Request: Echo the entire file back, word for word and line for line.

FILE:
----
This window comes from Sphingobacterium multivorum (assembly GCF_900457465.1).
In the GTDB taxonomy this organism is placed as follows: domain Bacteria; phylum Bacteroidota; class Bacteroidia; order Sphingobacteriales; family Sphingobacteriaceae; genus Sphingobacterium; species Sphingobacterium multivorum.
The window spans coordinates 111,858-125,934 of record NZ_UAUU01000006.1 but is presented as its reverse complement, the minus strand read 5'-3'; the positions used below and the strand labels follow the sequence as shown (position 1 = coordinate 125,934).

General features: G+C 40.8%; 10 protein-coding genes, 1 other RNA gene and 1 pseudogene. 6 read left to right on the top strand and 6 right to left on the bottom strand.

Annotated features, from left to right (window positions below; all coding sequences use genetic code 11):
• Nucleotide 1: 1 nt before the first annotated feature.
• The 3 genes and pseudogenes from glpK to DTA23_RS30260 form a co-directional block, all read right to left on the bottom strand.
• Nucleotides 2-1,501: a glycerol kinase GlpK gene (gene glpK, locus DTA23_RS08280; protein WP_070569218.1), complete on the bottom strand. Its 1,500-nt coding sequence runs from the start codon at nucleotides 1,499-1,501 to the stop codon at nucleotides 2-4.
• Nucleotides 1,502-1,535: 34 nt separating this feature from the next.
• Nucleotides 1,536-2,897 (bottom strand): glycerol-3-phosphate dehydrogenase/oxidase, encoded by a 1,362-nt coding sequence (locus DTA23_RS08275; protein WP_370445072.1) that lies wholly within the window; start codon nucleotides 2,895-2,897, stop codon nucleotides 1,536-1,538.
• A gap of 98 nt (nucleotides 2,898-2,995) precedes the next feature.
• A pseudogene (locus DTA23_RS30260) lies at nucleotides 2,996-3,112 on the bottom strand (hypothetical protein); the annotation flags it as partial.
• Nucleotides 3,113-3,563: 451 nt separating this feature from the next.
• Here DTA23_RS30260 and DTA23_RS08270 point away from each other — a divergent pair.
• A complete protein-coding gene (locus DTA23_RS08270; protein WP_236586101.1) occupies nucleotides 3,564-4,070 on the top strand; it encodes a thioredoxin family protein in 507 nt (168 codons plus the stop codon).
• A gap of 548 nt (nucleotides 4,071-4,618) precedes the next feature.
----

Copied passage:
This window comes from Sphingobacterium multivorum (assembly GCF_900457465.1).
In the GTDB taxonomy this organism is placed as follows: domain Bacteria; phylum Bacteroidota; class Bacteroidia; order Sphingobacteriales; family Sphingobacteriaceae; genus Sphingobacterium; species Sphingobacterium multivorum.
The window spans coordinates 111,858-125,934 of record NZ_UAUU01000006.1 but is presented as its reverse complement, the minus strand read 5'-3'; the positions used below and the strand labels follow the sequence as shown (position 1 = coordinate 125,934).

General features: G+C 40.8%; 10 protein-coding genes, 1 other RNA gene and 1 pseudogene. 6 read left to right on the top strand and 6 right to left on the bottom strand.

Annotated features, from left to right (window positions below; all coding sequences use genetic code 11):
• Nucleotide 1: 1 nt before the first annotated feature.
• The 3 genes and pseudogenes from glpK to DTA23_RS30260 form a co-directional block, all read right to left on the bottom strand.
• Nucleotides 2-1,501: a glycerol kinase GlpK gene (gene glpK, locus DTA23_RS08280; protein WP_070569218.1), complete on the bottom strand. Its 1,500-nt coding sequence runs from the start codon at nucleotides 1,499-1,501 to the stop codon at nucleotides 2-4.
• Nucleotides 1,502-1,535: 34 nt separating this feature from the next.
• Nucleotides 1,536-2,897 (bottom strand): glycerol-3-phosphate dehydrogenase/oxidase, encoded by a 1,362-nt coding sequence (locus DTA23_RS08275; protein WP_370445072.1) that lies wholly within the window; start codon nucleotides 2,895-2,897, stop codon nucleotides 1,536-1,538.
• A gap of 98 nt (nucleotides 2,898-2,995) precedes the next feature.
• A pseudogene (locus DTA23_RS30260) lies at nucleotides 2,996-3,112 on the bottom strand (hypothetical protein); the annotation flags it as partial.
• Nucleotides 3,113-3,563: 451 nt separating this feature from the next.
• Here DTA23_RS30260 and DTA23_RS08270 point away from each other — a divergent pair.
• A complete protein-coding gene (locus DTA23_RS08270; protein WP_236586101.1) occupies nucleotides 3,564-4,070 on the top strand; it encodes a thioredoxin family protein in 507 nt (168 codons plus the stop codon).
• A gap of 548 nt (nucleotides 4,071-4,618) precedes the next feature.